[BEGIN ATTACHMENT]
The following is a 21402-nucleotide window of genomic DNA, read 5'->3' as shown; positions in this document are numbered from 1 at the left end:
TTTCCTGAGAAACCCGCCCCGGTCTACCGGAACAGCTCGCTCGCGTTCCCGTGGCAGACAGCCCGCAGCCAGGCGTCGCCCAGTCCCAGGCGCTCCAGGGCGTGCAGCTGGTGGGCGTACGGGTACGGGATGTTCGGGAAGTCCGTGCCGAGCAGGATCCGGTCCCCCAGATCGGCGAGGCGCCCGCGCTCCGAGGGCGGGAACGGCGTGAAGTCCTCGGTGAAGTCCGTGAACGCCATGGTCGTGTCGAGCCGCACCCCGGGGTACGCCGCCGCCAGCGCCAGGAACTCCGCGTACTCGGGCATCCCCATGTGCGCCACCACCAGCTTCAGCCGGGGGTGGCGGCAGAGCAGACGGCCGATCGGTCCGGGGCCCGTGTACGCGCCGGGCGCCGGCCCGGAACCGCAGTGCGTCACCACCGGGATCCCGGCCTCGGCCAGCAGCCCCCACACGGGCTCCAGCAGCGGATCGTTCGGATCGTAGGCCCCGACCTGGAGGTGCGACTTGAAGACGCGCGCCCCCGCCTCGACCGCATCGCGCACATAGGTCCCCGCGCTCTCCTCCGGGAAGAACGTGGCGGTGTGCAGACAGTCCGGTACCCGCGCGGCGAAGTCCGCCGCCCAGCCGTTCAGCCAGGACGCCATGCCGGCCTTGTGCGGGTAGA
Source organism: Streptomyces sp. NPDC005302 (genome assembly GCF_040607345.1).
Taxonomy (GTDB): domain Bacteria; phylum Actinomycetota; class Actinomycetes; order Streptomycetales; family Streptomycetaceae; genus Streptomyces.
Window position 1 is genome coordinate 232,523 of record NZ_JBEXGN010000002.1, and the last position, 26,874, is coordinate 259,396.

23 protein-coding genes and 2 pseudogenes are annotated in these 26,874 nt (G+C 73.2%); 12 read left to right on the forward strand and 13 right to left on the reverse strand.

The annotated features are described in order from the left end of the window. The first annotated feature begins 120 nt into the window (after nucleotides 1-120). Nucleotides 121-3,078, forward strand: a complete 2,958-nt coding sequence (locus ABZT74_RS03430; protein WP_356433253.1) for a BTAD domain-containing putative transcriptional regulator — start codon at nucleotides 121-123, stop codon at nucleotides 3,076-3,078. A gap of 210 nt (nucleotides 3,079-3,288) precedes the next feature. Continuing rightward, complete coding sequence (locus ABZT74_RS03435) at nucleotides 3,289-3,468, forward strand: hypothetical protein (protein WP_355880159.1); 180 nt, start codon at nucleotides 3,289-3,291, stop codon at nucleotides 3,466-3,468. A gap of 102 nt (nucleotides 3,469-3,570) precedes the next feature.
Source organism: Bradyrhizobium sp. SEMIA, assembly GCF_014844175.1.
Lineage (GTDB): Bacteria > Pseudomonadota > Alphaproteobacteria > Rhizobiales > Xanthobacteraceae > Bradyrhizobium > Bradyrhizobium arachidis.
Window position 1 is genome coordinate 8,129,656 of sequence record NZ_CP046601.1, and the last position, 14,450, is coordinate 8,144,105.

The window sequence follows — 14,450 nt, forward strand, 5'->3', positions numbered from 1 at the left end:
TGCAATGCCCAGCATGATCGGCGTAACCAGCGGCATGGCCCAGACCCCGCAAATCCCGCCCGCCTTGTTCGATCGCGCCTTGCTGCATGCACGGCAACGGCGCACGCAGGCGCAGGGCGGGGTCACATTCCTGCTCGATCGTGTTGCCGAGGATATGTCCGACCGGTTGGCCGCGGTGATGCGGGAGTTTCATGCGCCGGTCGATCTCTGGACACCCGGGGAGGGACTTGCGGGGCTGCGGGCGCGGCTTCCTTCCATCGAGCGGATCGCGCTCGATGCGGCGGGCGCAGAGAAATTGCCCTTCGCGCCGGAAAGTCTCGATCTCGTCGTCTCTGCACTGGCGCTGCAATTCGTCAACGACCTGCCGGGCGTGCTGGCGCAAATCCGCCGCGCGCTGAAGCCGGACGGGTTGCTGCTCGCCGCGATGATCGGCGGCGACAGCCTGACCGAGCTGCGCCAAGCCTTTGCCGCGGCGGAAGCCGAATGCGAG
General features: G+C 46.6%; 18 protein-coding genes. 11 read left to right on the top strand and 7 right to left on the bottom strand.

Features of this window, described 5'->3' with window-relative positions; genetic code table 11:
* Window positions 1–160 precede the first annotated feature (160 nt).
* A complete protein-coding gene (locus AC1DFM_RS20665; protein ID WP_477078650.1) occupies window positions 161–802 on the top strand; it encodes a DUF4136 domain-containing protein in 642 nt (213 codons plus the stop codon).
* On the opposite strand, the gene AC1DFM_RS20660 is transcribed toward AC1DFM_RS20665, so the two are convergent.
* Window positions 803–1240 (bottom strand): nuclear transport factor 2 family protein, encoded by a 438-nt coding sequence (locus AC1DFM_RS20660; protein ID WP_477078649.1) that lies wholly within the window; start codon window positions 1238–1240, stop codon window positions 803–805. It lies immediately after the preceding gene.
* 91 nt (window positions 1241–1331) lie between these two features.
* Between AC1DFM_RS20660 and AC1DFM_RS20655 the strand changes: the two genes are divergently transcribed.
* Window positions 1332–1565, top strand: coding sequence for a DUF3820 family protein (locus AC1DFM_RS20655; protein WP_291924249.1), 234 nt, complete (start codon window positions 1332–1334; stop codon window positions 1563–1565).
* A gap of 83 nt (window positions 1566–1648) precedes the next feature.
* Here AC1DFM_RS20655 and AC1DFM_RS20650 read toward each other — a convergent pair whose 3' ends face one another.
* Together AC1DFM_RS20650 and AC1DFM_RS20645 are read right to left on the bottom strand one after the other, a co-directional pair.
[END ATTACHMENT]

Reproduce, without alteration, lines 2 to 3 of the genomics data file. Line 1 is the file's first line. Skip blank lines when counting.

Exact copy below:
TTTCCTGAGAAACCCGCCCCGGTCTACCGGAACAGCTCGCTCGCGTTCCCGTGGCAGACAGCCCGCAGCCAGGCGTCGCCCAGTCCCAGGCGCTCCAGGGCGTGCAGCTGGTGGGCGTACGGGTACGGGATGTTCGGGAAGTCCGTGCCGAGCAGGATCCGGTCCCCCAGATCGGCGAGGCGCCCGCGCTCCGAGGGCGGGAACGGCGTGAAGTCCTCGGTGAAGTCCGTGAACGCCATGGTCGTGTCGAGCCGCACCCCGGGGTACGCCGCCGCCAGCGCCAGGAACTCCGCGTACTCGGGCATCCCCATGTGCGCCACCACCAGCTTCAGCCGGGGGTGGCGGCAGAGCAGACGGCCGATCGGTCCGGGGCCCGTGTACGCGCCGGGCGCCGGCCCGGAACCGCAGTGCGTCACCACCGGGATCCCGGCCTCGGCCAGCAGCCCCCACACGGGCTCCAGCAGCGGATCGTTCGGATCGTAGGCCCCGACCTGGAGGTGCGACTTGAAGACGCGCGCCCCCGCCTCGACCGCATCGCGCACATAGGTCCCCGCGCTCTCCTCCGGGAAGAACGTGGCGGTGTGCAGACAGTCCGGTACCCGCGCGGCGAAGTCCGCCGCCCAGCCGTTCAGCCAGGACGCCATGCCGGCCTTGTGCGGGTAGA
Source organism: Streptomyces sp. NPDC005302 (genome assembly GCF_040607345.1).